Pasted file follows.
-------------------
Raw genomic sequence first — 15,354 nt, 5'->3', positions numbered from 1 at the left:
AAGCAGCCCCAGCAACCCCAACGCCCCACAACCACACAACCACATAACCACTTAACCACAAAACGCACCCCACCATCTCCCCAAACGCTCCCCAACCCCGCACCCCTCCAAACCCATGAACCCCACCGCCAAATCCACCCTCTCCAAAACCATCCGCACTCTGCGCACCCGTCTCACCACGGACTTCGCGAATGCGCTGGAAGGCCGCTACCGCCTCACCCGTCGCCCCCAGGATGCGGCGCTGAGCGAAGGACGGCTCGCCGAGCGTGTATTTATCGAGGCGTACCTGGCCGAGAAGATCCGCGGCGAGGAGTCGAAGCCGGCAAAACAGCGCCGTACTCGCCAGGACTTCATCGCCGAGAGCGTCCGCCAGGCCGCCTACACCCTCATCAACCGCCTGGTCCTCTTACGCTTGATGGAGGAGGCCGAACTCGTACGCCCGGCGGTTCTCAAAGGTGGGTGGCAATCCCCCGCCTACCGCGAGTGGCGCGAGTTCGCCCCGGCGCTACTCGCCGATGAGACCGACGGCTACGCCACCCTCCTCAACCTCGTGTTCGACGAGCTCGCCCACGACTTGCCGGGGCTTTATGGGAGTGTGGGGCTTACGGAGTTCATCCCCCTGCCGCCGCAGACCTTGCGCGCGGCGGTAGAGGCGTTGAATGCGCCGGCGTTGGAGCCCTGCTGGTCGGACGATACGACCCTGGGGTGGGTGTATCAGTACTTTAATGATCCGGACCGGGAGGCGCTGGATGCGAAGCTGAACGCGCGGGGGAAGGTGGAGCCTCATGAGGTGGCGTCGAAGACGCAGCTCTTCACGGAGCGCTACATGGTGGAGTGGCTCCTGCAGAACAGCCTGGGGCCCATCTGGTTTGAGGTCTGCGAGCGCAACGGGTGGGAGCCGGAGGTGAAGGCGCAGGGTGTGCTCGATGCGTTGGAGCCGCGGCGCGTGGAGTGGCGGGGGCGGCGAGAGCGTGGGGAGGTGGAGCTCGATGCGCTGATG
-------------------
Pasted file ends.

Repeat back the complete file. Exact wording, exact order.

Raw genomic sequence first — 15,354 nt, 5'->3', positions numbered from 1 at the left:
AAGCAGCCCCAGCAACCCCAACGCCCCACAACCACACAACCACATAACCACTTAACCACAAAACGCACCCCACCATCTCCCCAAACGCTCCCCAACCCCGCACCCCTCCAAACCCATGAACCCCACCGCCAAATCCACCCTCTCCAAAACCATCCGCACTCTGCGCACCCGTCTCACCACGGACTTCGCGAATGCGCTGGAAGGCCGCTACCGCCTCACCCGTCGCCCCCAGGATGCGGCGCTGAGCGAAGGACGGCTCGCCGAGCGTGTATTTATCGAGGCGTACCTGGCCGAGAAGATCCGCGGCGAGGAGTCGAAGCCGGCAAAACAGCGCCGTACTCGCCAGGACTTCATCGCCGAGAGCGTCCGCCAGGCCGCCTACACCCTCATCAACCGCCTGGTCCTCTTACGCTTGATGGAGGAGGCCGAACTCGTACGCCCGGCGGTTCTCAAAGGTGGGTGGCAATCCCCCGCCTACCGCGAGTGGCGCGAGTTCGCCCCGGCGCTACTCGCCGATGAGACCGACGGCTACGCCACCCTCCTCAACCTCGTGTTCGACGAGCTCGCCCACGACTTGCCGGGGCTTTATGGGAGTGTGGGGCTTACGGAGTTCATCCCCCTGCCGCCGCAGACCTTGCGCGCGGCGGTAGAGGCGTTGAATGCGCCGGCGTTGGAGCCCTGCTGGTCGGACGATACGACCCTGGGGTGGGTGTATCAGTACTTTAATGATCCGGACCGGGAGGCGCTGGATGCGAAGCTGAACGCGCGGGGGAAGGTGGAGCCTCATGAGGTGGCGTCGAAGACGCAGCTCTTCACGGAGCGCTACATGGTGGAGTGGCTCCTGCAGAACAGCCTGGGGCCCATCTGGTTTGAGGTCTGCGAGCGCAACGGGTGGGAGCCGGAGGTGAAGGCGCAGGGTGTGCTCGATGCGTTGGAGCCGCGGCGCGTGGAGTGGCGGGGGCGGCGAGAGCGTGGGGAGGTGGAGCTCGATGCGCTGATG